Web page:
Amazon has patented technology that could let Alexa analyze your voice to determine whether you are sick or depressed and sell you products based on your physical or emotional condition. The patent, titled "Voice-based determination of physical and emotional characteristics of users," was issued on Tuesday this week; Amazon filed the patent application in March 2017. The patent describes a voice assistant that can detect "abnormal" physical or emotional conditions. "For example, physical conditions such as sore throats and coughs may be determined based at least in part on a voice input from the user, and emotional conditions such as an excited emotional state or a sad emotional state may be determined based at least in part on voice input from a user," the patent says. "A cough or sniffle, or crying, may indicate that the user has a specific physical or emotional abnormality."
Well-known Belfast startup Axial3D produces 3D prints of your body parts. This isn't to satisfy the narcissistic social media types – it has important surgical implications. This previous TechWatch article describes the company's process. Now, Axial3D is developing new AI techniques to make instantaneous the transition from 2D images to 3D prints. How are they doing that?
TD Bank Group is no stranger to investing in artificial intelligence and Canadian startups; acquiring Layer 6 at the beginning of this year, and partnering with Kasisto in October of last year and Toronto-based Flybits in 2015, now the bank is helping early-stage, Canadian startups patent their work. The Canadian bank announced, on Thursday, the first three startups to join its Patents for Startups Program, which helps companies at the seed stage with the funding and the application process to patent their work, in Canada the U.S. and abroad. The program which was launched last year will now start working with Senso.ai, "The success of young, innovative startups is key to Canada's future," said TD's intellectual property and patentable innovations lead Josh Death, in a press release, "ultimately, the customer wins when banks and startups collaborate." Senso is a cloud-based startup that helps financial institutions personalize retail banking, by using machine learning algorithms the platform detects key talking points for advisors and customers to discuss that focus on personalizing the retail banking needs of the customer.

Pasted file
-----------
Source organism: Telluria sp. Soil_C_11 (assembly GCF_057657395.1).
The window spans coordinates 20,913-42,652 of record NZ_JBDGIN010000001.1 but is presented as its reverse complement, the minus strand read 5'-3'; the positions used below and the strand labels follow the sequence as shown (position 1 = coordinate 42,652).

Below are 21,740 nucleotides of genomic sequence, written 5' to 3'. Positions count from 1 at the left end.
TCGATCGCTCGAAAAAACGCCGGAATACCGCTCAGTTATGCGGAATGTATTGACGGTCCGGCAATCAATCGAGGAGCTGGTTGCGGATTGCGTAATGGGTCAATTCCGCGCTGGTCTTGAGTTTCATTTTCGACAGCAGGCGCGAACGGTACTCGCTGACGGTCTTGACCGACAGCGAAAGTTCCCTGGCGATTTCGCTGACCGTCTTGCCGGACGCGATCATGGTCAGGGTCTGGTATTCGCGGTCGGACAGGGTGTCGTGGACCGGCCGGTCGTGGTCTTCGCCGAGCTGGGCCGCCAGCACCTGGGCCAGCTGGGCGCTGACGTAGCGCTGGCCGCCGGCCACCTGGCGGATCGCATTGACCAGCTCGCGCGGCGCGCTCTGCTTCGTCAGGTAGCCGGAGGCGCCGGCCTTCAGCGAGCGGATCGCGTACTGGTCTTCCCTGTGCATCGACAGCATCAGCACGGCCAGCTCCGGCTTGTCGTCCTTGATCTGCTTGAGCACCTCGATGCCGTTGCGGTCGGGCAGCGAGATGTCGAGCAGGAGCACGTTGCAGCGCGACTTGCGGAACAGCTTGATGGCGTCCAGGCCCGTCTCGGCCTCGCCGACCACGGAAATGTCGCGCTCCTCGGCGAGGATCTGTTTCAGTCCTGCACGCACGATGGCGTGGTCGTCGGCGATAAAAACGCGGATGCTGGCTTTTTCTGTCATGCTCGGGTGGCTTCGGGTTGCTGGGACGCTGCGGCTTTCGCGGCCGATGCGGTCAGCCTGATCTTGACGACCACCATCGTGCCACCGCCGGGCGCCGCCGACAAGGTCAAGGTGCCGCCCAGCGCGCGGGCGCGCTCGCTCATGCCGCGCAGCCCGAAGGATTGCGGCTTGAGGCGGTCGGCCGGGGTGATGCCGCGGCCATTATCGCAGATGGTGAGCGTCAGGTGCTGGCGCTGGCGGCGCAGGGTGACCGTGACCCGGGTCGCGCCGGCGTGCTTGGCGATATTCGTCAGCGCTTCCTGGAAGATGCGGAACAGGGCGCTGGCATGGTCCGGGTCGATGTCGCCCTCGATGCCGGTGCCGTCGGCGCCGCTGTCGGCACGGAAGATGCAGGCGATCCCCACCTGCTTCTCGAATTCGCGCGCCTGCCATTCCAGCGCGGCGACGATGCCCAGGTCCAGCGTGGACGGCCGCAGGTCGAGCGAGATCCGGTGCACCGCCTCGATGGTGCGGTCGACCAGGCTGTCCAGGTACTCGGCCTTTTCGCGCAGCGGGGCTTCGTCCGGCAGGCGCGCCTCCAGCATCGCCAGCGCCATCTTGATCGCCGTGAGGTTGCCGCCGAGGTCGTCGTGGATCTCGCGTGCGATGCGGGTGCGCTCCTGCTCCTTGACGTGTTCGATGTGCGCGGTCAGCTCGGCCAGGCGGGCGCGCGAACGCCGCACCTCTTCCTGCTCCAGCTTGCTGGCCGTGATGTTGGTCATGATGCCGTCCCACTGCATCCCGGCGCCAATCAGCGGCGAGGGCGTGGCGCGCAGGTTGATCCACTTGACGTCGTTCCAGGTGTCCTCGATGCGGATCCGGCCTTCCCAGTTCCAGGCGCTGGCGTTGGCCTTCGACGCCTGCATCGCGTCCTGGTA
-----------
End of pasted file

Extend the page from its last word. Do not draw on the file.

In August, 28-year-old Grant Michalski was implicated as part of a ring of men sharing images and videos of a young girl, the daughter of one of the ring's members, being sexually abused. The FBI arrived at Michalski's home with the authority to require him to unlock his iPhone X using the phone's Face ID feature. It was the first search warrant of its kind. From schools to summer camps to baseball stadiums to, of course, phones, biometric technology is everywhere. It's how we sort photos, buy beer at baseball games, and board flights.
Future self-driving cars might be reliable enough to ditch the steering wheel. But what happens if you do need to take over in a pinch? With Ford, it might be as simple as pulling out your phone. The company recently obtained a US patent for two driving modes that would use a touchscreen device to steer an otherwise autonomous vehicle once you receive permission. The first mode, as Autoblog pointed out, would mimic the tilt-to-steer mechanic from games like Real Racing 3 -- your device's accelerometer and gyroscope would guide the front wheels.
Let's revisit some of this week's highlights as we get into Microsoft's buggy Windows 10 update, Apple's'kill-switch' that wasn't and what you need to know ahead of Google's Pixel 3 launch event on Tuesday. And yes, there is an explanation for the creepy phone add-on shown above. Its feedback hub shows complaints from beta testers dating back a few months. Over the last couple of days, some users who went ahead and installed the Windows 10 October Update have complained that it deleted personal files in their documents folders. Now the company has removed a link from its download site, and updated a support page to say "We have paused the rollout of the Windows 10 October 2018 Update (version 1809) for all users as we investigate isolated reports of users missing some files after updating."